Main amplifier 3 includes an input stage including a first pair of source-coupled N-channel input MOSFETs 4 and 7 having their drain electrodes coupled by load devices 6 and 8, respectively, to a supply voltage V+. Load devices 6 and 8 can be ordinary P-channel current mirror output MOSFETs. The common sources of MOSFETs 4 and 7 are connected to an ordinary constant current source 9. The gate of MOSFET 4 is connected to the (-) input of main amplifier 3 and hence to summing conductor 12. The gate of MOSFET 7 and the (+) input of main amplifier 3 are connected to reference voltage conductor 23. Differential-to-single-ended converter circuit 22 of main amplifier 3 as shown in FIG. 1 produces VOUT on conductor 19 in response to the signals on conductors 10 and 11. (The voltages on conductors 10 and 11 could be used as outputs of main amplifier 3 if the following stage had differential inputs, in which case differential-to-single-ended converter 22 would be omitted.) Other configurations for the structure of main amplifier 3 also could be used.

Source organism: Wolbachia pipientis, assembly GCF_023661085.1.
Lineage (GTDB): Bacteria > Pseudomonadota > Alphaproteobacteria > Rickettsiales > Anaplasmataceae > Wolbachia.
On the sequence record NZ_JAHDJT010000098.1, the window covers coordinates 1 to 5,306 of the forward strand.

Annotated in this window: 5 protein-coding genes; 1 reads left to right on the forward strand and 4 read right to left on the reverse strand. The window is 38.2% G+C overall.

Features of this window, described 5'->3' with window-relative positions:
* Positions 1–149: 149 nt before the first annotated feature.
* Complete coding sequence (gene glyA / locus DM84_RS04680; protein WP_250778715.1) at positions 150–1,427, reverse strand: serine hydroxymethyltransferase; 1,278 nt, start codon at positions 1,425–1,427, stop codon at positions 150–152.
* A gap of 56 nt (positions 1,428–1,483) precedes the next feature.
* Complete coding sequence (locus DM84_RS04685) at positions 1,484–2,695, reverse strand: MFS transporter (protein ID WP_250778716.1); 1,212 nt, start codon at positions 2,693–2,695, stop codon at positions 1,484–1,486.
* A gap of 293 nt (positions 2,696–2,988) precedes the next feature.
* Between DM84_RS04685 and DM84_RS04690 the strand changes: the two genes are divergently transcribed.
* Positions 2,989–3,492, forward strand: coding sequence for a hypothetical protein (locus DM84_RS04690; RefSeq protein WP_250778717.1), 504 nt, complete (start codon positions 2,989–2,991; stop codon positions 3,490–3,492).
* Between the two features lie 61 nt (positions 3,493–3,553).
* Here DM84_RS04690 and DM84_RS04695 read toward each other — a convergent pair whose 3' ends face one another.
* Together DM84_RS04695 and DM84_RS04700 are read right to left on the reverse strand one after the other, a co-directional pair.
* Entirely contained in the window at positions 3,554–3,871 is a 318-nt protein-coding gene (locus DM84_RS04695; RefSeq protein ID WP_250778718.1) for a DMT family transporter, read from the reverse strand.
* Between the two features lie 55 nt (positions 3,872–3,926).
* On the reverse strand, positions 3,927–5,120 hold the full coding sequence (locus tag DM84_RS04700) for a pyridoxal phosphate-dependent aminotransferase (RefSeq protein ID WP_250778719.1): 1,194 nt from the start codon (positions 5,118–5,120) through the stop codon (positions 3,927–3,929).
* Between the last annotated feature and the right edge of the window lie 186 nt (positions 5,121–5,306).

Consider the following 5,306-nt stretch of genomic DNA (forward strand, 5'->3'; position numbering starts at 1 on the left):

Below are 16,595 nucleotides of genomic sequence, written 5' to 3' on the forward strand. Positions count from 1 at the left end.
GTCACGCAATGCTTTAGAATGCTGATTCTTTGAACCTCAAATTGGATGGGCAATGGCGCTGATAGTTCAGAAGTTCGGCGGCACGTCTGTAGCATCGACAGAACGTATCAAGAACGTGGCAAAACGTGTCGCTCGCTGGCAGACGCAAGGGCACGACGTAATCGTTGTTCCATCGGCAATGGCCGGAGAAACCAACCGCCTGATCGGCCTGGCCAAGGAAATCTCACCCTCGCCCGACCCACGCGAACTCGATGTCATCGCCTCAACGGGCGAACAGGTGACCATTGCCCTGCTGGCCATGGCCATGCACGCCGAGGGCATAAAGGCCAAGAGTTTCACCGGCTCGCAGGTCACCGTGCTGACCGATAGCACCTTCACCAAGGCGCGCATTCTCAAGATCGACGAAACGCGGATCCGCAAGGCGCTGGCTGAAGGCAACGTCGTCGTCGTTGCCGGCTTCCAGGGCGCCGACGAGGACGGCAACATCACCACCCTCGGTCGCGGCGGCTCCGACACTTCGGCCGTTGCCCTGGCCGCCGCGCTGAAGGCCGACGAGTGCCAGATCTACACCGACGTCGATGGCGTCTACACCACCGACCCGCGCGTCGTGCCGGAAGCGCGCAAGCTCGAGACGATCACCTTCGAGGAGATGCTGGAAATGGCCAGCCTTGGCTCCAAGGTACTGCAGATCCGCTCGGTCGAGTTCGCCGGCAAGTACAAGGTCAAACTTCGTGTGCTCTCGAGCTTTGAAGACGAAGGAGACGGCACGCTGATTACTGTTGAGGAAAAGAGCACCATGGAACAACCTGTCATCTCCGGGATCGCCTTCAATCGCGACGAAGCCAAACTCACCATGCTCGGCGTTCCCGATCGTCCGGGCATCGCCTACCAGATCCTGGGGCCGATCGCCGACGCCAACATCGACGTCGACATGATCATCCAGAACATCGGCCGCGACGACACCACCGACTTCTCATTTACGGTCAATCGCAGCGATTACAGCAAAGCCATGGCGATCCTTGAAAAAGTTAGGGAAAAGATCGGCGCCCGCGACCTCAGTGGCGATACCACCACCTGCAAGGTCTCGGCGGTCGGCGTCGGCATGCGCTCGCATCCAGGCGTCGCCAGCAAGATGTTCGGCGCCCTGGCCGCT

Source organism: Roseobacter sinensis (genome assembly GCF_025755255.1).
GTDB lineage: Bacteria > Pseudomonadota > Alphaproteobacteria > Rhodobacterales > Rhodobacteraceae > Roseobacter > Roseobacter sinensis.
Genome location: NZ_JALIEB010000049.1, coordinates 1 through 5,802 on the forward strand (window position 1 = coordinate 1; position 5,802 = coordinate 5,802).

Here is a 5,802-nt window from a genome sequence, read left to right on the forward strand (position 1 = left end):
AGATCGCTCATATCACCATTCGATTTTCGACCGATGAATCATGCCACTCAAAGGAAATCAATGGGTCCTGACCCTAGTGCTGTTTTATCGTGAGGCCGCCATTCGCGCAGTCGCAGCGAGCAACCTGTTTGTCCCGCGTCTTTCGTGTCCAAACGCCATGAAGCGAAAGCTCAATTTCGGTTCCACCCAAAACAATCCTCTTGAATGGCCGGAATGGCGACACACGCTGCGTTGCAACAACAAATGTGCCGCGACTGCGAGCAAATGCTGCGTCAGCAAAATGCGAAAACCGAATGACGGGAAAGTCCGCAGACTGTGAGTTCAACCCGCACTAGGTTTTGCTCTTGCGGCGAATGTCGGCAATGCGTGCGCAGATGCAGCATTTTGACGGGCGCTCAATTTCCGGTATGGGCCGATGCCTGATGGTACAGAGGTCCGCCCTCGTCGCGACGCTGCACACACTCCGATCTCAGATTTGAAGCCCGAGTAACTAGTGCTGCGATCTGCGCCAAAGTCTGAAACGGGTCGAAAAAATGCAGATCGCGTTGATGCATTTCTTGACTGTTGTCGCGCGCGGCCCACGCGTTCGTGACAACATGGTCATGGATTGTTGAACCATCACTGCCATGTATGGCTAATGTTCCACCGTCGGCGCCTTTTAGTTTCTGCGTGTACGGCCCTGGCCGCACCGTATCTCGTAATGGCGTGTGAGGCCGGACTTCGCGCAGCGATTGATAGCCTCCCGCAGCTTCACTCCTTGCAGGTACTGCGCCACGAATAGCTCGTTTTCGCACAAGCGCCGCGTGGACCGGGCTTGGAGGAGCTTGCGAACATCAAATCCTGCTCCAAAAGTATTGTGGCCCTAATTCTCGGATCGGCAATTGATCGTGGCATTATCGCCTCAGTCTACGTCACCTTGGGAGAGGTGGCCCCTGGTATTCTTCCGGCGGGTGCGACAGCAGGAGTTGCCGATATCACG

The best mode of the invention presently contemplated includes the fully differential CMOS amplifier circuit 30 shown in FIG. 1A. The portion indicated by numeral 3 is a differential amplifier that corresponds to main amplifier 3 in FIG. 1. The differential input signal constitutes the two input signals VIN + and VIN -. The differential output constitutes VOUT + on conductor 19A and VOUT - on conductor 19B. Since the output signal is differential, no differential-to-single-ended converter 22 as shown in FIG. 3 is required. The differential circuit 3 shown in FIG. 1A is used with the common mode feedback control described in commonly assigned U.S. Pat. No. 5,847,601 entitled "Switched Capacitor Common Mode Feedback Circuit for Differential Operational Amplifier and Method", by Binan Wang, incorporated herein by reference.